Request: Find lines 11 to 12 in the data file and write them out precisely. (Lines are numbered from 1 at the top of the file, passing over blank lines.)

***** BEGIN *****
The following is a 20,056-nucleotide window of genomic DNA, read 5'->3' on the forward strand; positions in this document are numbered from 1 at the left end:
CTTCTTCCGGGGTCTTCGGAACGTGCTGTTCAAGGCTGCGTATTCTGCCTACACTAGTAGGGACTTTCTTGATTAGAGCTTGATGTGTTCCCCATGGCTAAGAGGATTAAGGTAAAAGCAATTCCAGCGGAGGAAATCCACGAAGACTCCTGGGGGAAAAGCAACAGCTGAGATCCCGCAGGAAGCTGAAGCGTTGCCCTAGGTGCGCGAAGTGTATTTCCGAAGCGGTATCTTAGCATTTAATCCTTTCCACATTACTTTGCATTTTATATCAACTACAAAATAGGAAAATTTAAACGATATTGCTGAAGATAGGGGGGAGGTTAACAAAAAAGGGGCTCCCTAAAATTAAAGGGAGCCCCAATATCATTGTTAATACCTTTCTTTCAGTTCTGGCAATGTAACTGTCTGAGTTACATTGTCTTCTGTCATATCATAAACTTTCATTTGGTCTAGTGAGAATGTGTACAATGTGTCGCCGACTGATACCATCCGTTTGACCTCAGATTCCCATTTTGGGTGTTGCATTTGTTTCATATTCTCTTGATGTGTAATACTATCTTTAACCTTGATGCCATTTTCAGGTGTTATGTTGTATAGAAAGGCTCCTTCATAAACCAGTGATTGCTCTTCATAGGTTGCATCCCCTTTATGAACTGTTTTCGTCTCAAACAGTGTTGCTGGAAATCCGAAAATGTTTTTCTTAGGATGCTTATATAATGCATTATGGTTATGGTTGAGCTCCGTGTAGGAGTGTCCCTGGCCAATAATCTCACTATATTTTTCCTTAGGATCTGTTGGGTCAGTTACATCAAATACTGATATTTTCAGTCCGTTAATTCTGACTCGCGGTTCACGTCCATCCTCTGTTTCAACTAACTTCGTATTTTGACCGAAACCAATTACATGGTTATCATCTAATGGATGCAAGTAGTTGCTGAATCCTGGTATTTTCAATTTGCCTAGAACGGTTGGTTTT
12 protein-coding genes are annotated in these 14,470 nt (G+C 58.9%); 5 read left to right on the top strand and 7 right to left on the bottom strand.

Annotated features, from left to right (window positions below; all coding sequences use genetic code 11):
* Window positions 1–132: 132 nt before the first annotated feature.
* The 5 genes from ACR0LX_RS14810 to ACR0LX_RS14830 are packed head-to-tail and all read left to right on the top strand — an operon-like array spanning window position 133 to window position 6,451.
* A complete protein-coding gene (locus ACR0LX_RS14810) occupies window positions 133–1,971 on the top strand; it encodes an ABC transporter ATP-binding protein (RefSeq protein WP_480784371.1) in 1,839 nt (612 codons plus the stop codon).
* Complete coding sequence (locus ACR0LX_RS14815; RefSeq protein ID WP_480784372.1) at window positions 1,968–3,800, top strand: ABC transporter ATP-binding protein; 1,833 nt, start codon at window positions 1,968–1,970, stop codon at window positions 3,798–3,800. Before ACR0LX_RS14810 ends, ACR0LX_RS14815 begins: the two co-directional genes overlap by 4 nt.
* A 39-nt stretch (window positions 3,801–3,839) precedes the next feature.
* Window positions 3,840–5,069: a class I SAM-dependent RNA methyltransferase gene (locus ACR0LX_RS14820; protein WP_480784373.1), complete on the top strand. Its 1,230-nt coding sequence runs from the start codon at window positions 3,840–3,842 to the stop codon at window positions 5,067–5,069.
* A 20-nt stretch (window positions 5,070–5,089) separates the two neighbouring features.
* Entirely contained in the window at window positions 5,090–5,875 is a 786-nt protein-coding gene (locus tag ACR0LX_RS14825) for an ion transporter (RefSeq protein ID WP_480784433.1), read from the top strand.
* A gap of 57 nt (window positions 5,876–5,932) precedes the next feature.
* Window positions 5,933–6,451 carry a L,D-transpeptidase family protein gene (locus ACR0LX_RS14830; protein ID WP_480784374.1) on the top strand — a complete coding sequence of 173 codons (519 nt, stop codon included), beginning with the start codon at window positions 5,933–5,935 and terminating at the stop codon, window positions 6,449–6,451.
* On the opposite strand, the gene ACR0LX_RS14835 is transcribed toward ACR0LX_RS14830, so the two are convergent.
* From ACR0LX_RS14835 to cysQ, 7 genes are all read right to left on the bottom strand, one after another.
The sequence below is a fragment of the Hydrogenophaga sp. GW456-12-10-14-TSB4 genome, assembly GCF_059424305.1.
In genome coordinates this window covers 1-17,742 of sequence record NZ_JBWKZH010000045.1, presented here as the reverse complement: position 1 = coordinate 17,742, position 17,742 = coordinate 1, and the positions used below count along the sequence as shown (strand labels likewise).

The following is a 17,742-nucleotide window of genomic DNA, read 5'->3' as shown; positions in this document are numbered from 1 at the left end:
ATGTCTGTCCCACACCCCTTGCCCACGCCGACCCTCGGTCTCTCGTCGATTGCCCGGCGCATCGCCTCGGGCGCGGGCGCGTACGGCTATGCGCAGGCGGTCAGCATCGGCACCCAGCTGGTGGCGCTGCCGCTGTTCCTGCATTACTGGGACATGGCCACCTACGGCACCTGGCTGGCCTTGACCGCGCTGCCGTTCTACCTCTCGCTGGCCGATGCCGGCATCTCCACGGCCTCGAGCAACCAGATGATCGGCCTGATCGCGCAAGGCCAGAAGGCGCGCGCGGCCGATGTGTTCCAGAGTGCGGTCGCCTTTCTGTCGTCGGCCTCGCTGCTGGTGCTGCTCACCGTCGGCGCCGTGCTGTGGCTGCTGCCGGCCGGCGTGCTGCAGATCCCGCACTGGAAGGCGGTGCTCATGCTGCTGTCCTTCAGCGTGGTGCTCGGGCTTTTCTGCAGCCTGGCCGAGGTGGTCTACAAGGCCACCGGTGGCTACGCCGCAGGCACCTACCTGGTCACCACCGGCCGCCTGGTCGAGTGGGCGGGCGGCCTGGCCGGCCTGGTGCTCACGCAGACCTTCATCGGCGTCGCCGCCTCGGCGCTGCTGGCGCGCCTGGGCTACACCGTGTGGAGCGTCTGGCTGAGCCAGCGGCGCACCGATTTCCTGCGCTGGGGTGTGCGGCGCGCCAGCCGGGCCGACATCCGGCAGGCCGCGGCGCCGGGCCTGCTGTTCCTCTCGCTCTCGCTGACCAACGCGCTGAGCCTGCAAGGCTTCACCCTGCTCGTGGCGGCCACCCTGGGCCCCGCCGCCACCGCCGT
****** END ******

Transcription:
* A 20-nt stretch (window positions 5,070–5,089) separates the two neighbouring features.
* Entirely contained in the window at window positions 5,090–5,875 is a 786-nt protein-coding gene (locus tag ACR0LX_RS14825) for an ion transporter (RefSeq protein ID WP_480784433.1), read from the top strand.